Imaging Technologies
Research Projects
Laboratories & Programs
Multimedia Gallery

Neuroimaging Acupuncture Effects on Human Brain Activity


Bruce Rosen, MD, PhD, Principal Investigator, Radiology, MGH
Kathleen Hui, MD, Project Leader, Radiology, MGH
Iris Chen, PhD, Project Leader, Radiology, MGH
Randy Gollub, MD PhD, Project Leader, Psychiatry, MGH
Nikos Makris, MD PhD, Core Leader, Neurology, MGH

Funding Source

NCCAM, 1P01AT002048

Project Dates

9/26/2003 - 5/31/2008


(PAUL: This will include the description/abstract and any figures submitted)

The central goal of this "Center of Excellence for Research on Complementary and Alternative Medicine" application is to investigate the neurobiology of acupuncture. For the healing art of acupuncture to be fully integrated into mainstream medicine, it needs to be examined within the evidence-based framework of the scientific method. To attain this goal, all three projects will investigate the possible brain pathways and circuitries involved in acupuncture. Projects 1 and 3 will study healthy human subjects and patients, while Project 2 will use animal models to complement human neuroimaging data by studying the underlying neurochemical processes. Moreover, Projects 1 and 2 will both use functional MRI (fMRI) to identify and compare the brain activity involved with different classes of acupuncture points and different acupuncture techniques. The focus of these two Projects will be on the limbic network and its rich monoaminergic irmervations. Project 1 will also probe the central neural substrate of deqi, the acupuncture sensation that is related to clinical efficacy, while Project 2 will also use a blood volume contrast agent and modulating ligands in rat and monkey to provide more specific imaging data. In Project 2, extracellular neurotransmitter concentration will be assessed dynamically with in vivo techniques such as microdialysis. Projects 2 and 3 will also use positron emission tomography (PET) to study the role of the opioid peptidergic system in acupuncture on animals and humans, and Projects 3 will specifically compare the role of this neurotransmitter in acupuncture and in placebo analgesia. All three projects will begin to probe the role of the neuromodulator dopamine in the brain's response to acupuncture by exploring the influence of an enzyme that removes dopamine, catechol-O-methyltransferase or the human genetic polymorphism that codes for variants in this enzyme, on the central effects of acupuncture. The Neuroanatomy and Biostatistics Core will provide a common neuroanatomical and statistical framework to be used by all projects to facilitate structure/function inter-paradigm and inter-species analyses. The Administrative Core will provide administrative and clerical infrastructure for the scientific projects and core and orchestrate their utilization of other locally available core resources including the Harvard Genomics Core and the NCRR-sponsored General Clinical Research Center.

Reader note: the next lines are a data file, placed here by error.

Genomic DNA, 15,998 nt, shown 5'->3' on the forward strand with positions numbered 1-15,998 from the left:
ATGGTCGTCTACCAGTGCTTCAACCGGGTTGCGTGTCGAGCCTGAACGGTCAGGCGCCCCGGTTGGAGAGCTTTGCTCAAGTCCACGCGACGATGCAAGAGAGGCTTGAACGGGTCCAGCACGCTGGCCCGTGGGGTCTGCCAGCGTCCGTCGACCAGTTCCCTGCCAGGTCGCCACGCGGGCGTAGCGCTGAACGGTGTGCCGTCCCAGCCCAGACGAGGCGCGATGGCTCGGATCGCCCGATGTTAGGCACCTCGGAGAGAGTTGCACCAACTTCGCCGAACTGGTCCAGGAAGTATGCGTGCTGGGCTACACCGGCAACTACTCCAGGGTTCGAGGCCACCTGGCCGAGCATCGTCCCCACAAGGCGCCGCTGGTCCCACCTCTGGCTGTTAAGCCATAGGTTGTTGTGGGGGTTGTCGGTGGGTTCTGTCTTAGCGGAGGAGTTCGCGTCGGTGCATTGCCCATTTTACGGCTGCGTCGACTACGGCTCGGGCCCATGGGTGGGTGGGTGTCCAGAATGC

Technologies Used

fMRI, PET, microdialysis, genomics


acupuncture, brain electrical activity, cerebral cortex, neuroimaging, neuroregulation, neurotransmitter
clinical research